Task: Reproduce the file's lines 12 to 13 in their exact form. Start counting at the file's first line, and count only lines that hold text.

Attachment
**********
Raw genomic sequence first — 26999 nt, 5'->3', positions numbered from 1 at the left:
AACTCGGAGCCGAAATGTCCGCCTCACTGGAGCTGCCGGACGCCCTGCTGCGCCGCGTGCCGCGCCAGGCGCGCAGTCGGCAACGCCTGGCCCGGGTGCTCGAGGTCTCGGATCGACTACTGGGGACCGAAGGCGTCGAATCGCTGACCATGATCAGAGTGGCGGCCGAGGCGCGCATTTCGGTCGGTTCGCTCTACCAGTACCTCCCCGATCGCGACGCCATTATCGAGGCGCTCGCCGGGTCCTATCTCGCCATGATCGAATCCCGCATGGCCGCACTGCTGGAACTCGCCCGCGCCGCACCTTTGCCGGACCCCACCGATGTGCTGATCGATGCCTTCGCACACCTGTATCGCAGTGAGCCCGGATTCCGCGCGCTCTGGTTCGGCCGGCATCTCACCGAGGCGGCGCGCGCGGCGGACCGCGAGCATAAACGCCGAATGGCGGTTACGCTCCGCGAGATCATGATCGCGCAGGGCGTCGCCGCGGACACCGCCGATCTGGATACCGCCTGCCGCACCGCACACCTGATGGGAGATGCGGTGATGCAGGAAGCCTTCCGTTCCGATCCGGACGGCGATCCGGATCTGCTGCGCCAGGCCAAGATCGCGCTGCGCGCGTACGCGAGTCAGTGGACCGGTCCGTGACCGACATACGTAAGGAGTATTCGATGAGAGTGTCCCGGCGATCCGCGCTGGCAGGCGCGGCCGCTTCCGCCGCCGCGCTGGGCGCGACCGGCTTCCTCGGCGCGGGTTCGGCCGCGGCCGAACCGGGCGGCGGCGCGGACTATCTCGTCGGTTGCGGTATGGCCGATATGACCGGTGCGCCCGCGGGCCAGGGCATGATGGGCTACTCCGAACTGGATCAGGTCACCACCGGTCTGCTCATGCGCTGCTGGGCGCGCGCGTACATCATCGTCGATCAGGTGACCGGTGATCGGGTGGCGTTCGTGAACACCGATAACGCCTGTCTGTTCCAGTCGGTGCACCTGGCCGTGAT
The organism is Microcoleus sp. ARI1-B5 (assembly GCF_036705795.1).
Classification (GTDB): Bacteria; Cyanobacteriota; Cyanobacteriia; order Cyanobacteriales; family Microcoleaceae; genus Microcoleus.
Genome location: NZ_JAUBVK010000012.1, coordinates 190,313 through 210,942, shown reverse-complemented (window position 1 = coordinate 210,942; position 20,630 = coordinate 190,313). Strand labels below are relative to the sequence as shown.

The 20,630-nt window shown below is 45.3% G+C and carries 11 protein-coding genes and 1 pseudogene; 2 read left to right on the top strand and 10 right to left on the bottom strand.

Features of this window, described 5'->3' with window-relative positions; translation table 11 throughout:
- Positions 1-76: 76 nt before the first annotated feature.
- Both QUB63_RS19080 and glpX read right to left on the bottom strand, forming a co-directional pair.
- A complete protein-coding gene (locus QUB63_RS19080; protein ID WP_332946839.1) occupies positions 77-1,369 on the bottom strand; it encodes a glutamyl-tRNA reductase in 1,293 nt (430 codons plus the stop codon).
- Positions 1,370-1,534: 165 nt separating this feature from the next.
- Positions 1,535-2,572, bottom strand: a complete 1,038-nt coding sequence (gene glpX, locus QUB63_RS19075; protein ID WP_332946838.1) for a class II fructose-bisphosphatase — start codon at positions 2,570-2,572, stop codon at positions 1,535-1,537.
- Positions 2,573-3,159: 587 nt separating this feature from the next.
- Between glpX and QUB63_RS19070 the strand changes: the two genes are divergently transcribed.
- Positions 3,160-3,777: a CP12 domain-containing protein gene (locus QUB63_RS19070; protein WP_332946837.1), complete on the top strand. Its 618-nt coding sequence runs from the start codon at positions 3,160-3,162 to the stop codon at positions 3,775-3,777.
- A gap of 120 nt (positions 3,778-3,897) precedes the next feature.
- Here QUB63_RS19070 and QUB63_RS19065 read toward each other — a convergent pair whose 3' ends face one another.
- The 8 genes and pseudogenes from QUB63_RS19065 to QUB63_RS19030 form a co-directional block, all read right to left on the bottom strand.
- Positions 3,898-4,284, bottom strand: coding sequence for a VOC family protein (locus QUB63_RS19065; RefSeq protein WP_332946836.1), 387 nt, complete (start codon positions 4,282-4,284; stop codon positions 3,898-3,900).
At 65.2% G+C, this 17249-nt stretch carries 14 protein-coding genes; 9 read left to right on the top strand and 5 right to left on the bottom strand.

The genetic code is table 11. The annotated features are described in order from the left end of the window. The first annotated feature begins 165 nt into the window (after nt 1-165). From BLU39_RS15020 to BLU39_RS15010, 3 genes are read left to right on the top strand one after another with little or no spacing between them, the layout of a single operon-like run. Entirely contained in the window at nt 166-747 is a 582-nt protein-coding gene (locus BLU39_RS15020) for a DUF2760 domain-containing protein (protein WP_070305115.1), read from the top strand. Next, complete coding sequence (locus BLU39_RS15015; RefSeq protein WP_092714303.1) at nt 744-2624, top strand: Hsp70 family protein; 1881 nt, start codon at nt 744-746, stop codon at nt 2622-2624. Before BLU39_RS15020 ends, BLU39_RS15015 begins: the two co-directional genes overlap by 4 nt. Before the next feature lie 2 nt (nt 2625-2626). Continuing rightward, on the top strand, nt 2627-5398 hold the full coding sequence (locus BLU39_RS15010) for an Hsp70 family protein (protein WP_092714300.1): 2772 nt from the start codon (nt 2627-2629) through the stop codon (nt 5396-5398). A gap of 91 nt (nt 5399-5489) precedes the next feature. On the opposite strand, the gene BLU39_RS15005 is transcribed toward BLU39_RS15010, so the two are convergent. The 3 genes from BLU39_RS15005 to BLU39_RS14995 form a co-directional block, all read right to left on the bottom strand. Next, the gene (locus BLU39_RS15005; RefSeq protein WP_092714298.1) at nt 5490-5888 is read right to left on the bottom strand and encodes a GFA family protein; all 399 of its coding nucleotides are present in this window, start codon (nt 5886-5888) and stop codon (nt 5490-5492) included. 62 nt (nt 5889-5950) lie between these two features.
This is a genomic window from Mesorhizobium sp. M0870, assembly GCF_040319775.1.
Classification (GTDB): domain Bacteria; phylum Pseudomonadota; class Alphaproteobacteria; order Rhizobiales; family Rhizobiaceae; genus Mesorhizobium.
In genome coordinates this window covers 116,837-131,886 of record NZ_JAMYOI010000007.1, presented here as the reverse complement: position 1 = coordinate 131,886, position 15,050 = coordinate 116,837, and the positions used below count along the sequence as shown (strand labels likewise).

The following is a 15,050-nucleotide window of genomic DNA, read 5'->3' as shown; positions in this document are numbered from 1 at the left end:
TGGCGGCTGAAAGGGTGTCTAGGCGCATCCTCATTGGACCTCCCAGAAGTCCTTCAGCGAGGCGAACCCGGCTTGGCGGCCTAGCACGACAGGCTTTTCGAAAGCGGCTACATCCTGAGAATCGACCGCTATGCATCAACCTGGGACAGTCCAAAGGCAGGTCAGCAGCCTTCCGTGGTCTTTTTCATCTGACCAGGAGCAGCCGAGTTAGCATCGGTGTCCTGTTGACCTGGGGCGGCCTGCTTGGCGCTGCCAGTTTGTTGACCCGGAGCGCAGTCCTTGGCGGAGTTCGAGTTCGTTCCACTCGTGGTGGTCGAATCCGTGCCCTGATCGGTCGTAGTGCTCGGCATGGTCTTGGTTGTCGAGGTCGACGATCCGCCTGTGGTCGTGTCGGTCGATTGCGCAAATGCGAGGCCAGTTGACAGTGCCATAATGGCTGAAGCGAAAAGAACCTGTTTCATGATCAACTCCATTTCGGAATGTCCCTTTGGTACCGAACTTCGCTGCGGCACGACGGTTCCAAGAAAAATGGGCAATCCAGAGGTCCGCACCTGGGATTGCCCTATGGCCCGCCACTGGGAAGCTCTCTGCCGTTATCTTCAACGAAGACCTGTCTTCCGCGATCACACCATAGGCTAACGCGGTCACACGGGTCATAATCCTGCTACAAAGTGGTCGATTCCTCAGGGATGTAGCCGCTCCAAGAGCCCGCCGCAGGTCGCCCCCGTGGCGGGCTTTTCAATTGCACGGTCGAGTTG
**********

- Positions 1,535-2,572, bottom strand: a complete 1,038-nt coding sequence (gene glpX, locus QUB63_RS19075; protein ID WP_332946838.1) for a class II fructose-bisphosphatase — start codon at positions 2,570-2,572, stop codon at positions 1,535-1,537.
- Positions 2,573-3,159: 587 nt separating this feature from the next.